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True Grit Is Another Solid Effort From the Coens

True Grit
Written and directed by Joel Coen and Ethan Coen based on the book by Charles Portis
Paramount, 2010

The Coen Brothers are almost like Pixar, in that you can count on almost every movie they make to be at the very least entertaining.  There are some detractors for movies such as The Hudsucker Proxy, The Man Who Wasn’t There, and The Ladykillers, and for me, Intolerable Cruelty, and some people don’t think The Big Lebowski is the funniest thing in the world despite its cult status (which also goes for Burn After Reading, the latest Coen Brothers movie to get a cult following).  But universally respected with few exceptions are movies like Blood Simple, Raising Arizona, Fargo, O Brother Where Art Thou?, and No Country for Old Men, and we haven’t even talked about Barton Fink, A Serious Man, and Miller’s Crossing.

Even in their most reviled movies, there is at least one trait that you can hold on to, whether it’s a character, or the script, or the way they shoot a scene.  The movie I always have a hard time defending is The Hudsucker Proxy, a movie I find curiously disliked.  Some people hate Jennifer Jason Leigh’s throwback over-the-top performance, I love it.  The cinematography, editing, and script are all beautiful.  But I throw my hands in the air on that one.  When you have to explain why something is good, it no longer has the power to be good.

Fans of the Coens generally raise their expectations for every movie they make, and so soon after the Best Picture of 2007, the modern Western No Country for Old Men was released, it would be fair to think one would be getting something of an equal caliber with their remake of True Grit, the book that was made into a movie back in 1969 with John Wayne and Glen Campbell.  However, it is advised when going into True Grit not to expect a transcendent experience.  The way the movie is made does not shoot for lofty goals, although once again, they make movies slightly different than others, and an average movie becomes very good.

In True Grit, a young girl, Mattie Ross (excellent newcomer Hailee Steinfeld) enlists a U.S. Marshal, Rooster Cogburn (Jeff Bridges) and a Texas Ranger, LaBoeuf (here pronounced “La Beef,” played by Matt Damon) to find Tom Chaney (Josh Brolin), the man who killed her father.  Though Rooster is hesitant at first, he decides to take the job, hoping Mattie will go back home to her family to be safe.  However, Mattie is headstrong, well beyond her 14 years, and ends up tagging along into Indian Territory to find the man, who might be caught up with other dangerous outlaws, such as Lucky Ned Pepper (played, appropriately enough, by Barry Pepper).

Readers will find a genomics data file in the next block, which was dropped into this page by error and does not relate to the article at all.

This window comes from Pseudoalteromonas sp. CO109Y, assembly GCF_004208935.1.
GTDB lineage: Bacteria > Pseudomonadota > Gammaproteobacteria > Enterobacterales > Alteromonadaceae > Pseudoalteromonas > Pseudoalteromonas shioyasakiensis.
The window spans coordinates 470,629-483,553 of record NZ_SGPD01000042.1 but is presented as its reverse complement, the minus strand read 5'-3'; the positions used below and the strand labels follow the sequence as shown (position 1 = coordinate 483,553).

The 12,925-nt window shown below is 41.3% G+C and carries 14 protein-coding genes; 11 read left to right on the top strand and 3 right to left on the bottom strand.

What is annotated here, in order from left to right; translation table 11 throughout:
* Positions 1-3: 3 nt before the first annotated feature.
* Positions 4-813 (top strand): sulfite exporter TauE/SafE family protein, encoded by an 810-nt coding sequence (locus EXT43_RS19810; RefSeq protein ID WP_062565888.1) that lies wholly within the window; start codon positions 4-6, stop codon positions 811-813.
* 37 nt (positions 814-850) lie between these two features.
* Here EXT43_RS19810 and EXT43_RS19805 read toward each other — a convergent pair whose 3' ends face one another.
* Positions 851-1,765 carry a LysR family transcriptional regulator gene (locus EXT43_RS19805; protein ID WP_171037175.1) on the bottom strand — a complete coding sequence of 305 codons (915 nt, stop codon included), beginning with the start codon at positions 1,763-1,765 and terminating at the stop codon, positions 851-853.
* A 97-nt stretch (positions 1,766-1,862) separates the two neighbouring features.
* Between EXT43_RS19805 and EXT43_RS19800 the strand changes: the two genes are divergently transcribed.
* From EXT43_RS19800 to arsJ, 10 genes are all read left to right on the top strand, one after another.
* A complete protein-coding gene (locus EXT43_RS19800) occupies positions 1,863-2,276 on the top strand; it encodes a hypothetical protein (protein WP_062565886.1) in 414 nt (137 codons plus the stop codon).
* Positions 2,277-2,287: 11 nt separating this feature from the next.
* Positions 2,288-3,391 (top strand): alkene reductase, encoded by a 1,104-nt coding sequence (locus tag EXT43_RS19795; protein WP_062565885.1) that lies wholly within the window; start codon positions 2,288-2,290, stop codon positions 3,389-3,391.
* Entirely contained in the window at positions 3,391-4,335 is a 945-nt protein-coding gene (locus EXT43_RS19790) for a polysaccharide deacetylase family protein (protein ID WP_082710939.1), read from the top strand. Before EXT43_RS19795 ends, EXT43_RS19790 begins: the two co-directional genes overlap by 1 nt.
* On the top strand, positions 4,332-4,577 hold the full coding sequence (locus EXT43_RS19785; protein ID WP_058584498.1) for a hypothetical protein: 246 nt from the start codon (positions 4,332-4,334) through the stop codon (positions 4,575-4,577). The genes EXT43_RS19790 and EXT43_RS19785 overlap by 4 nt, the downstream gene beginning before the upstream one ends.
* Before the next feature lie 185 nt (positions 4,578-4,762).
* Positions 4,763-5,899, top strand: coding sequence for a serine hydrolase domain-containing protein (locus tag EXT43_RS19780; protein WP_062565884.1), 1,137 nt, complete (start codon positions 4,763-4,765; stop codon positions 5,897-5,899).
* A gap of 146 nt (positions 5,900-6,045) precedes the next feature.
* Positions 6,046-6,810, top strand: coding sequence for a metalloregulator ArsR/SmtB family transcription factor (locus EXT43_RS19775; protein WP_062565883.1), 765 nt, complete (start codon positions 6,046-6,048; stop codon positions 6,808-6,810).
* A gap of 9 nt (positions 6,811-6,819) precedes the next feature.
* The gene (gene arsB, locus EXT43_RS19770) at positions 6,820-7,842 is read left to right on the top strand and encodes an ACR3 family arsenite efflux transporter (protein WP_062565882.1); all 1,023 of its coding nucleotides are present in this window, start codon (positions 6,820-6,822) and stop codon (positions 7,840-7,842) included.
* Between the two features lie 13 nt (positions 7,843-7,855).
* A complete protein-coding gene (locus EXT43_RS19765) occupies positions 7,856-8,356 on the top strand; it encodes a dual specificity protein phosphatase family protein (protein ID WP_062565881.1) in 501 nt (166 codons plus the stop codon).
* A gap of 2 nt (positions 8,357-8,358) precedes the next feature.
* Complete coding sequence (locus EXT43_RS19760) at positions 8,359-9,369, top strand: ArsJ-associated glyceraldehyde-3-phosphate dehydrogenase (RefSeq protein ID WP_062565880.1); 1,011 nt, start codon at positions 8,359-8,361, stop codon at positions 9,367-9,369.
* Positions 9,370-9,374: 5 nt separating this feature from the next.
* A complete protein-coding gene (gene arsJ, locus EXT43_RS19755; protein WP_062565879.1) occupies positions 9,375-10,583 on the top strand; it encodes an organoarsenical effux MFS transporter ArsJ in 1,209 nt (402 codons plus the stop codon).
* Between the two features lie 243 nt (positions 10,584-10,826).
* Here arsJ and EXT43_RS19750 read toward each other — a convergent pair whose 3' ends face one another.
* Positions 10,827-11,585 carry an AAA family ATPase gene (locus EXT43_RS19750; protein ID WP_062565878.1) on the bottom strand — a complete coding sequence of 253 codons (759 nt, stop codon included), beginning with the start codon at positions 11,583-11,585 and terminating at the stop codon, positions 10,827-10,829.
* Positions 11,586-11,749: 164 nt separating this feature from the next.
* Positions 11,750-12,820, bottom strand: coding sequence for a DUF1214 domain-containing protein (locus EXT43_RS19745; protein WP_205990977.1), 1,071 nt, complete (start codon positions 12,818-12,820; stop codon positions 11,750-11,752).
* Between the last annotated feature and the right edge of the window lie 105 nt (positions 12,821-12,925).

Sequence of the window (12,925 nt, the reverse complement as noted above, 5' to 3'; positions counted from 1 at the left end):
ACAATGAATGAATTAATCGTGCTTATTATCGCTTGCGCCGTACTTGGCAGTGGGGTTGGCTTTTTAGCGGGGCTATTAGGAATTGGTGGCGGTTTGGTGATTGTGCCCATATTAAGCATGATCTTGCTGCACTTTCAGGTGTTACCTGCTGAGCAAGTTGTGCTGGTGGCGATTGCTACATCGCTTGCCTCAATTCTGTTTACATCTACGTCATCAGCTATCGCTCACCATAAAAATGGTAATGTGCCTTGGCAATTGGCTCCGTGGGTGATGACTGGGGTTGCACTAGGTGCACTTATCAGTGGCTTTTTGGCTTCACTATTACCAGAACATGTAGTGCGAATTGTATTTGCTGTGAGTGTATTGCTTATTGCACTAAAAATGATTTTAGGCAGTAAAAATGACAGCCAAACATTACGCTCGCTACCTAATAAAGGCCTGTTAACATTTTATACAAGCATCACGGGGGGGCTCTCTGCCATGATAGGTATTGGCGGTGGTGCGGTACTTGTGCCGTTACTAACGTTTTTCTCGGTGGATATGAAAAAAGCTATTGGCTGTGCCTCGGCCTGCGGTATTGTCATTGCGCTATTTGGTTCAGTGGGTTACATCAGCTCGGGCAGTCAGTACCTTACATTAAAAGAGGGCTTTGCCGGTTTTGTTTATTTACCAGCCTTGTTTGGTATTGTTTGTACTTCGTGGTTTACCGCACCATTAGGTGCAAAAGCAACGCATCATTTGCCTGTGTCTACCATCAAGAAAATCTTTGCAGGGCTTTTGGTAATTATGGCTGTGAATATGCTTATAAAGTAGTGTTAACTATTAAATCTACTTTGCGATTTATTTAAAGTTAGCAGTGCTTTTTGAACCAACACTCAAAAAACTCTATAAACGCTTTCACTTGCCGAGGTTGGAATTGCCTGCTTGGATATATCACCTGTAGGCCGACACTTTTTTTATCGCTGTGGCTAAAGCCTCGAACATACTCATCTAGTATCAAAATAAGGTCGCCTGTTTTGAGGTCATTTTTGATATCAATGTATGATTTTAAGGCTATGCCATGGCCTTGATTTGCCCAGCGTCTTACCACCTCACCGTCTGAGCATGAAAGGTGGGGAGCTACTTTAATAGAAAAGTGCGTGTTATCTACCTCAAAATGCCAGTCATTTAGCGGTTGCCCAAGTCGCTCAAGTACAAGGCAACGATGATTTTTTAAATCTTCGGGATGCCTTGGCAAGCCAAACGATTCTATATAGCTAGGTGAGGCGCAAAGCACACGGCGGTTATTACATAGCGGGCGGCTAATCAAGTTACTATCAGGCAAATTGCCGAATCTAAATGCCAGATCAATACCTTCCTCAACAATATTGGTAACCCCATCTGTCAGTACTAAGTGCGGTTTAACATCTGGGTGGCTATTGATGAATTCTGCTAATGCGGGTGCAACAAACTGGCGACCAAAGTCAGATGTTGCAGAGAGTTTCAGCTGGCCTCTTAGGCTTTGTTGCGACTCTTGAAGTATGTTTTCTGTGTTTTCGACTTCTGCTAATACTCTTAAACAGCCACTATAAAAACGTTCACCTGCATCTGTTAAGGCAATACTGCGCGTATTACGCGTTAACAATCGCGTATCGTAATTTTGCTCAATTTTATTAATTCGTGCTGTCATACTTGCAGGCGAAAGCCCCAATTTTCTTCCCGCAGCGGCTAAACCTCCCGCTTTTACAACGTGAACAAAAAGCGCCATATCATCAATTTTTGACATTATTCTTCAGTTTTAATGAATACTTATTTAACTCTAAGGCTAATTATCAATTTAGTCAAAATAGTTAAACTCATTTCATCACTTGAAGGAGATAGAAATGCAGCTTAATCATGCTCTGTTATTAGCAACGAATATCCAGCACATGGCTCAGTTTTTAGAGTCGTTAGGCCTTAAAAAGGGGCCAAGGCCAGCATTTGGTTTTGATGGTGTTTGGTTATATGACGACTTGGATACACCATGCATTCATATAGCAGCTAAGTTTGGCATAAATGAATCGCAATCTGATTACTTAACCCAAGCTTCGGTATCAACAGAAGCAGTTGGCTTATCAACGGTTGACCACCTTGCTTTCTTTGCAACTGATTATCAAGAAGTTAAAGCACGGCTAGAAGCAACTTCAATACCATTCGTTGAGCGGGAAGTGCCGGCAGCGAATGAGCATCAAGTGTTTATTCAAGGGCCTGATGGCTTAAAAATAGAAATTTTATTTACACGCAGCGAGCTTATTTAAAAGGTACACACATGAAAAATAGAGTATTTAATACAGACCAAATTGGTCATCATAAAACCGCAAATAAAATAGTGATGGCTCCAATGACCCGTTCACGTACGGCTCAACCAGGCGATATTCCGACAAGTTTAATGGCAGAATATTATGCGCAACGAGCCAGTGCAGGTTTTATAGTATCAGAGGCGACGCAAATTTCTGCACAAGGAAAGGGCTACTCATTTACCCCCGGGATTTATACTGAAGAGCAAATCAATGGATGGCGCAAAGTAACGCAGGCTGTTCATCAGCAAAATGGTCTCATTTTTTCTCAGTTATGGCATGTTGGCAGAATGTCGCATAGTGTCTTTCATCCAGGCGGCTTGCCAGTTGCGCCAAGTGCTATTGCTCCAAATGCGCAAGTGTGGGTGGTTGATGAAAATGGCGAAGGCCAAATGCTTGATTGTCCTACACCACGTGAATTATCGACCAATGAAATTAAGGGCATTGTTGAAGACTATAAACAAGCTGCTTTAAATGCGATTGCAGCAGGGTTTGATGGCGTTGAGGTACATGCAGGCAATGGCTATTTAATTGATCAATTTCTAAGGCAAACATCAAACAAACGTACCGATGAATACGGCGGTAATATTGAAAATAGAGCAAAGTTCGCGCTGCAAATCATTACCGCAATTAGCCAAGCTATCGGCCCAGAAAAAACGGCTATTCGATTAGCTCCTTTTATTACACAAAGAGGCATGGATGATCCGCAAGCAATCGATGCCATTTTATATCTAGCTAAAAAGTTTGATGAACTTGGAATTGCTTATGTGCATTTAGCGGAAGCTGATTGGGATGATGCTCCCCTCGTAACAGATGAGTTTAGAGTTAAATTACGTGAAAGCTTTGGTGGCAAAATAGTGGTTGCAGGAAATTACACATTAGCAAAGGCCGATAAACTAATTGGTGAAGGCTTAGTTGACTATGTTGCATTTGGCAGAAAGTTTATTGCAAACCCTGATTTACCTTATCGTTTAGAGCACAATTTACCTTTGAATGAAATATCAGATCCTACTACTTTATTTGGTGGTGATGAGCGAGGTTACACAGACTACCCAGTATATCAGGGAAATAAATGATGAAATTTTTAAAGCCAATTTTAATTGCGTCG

And really, that’s pretty much the story.  Mattie, Rooster, and LaBoeuf have internal arguments, all the while trying to survive against mean sumbitches.  Where the Coens shine in this movie is in the long-distance gun battles, where a character is sitting on an elevated surface looking down into a valley.  The sound is amazing (there is one scene where a gun fires from far away, and there’s a slight delay in hearing it), but where it’s the best is in one key scene, where in almost every other director’s hands it would have been shot and edited the same way: you know how when a protagonist is about to get shot, and you hear a gunshot, and you think, “Oh no!  My hero is going to be dead!” only to find out that someone off screen has shot the antagonist, usually some forgotten character or character thought to be dead?  The Coens do that scene here, but from a different perspective, and it’s really awesome.  It’s all in the details: gunplay is realistic.  When the diminutive Mattie shoots a gun, she may have all the confidence in the world, but that thing is going to cause her frame to whip back, and this is a small, but important part, of how the story progresses.

Even when something as small as, let’s say, dead weight is cut from the limb of a tree, and one of our heroes is on top of the limb, and to see the limb sigh as it lets go of that weight, is something that is generally forgotten in most movies.

But that is not to say True Grit is one of the most amazing experiences in cinema you’ll ever have.  However, it has very little to dislike. The acting is strong.  You’ll come away with the young Hailee Steinfeld grabbing hold of this movie and running with it, but the always reliable Jeff Bridges is also great, playing the crusty Rooster to perfection.  Matt Damon is clearly having fun with his supporting role here.  Damon has been the lead depended upon to carry so many movies in the past few years, he probably relished the chance to not only work with the Coen Brothers, but also not feel the weight of the movie’s success riding on his shoulders.

It’s just one of those movies.  Go see it.

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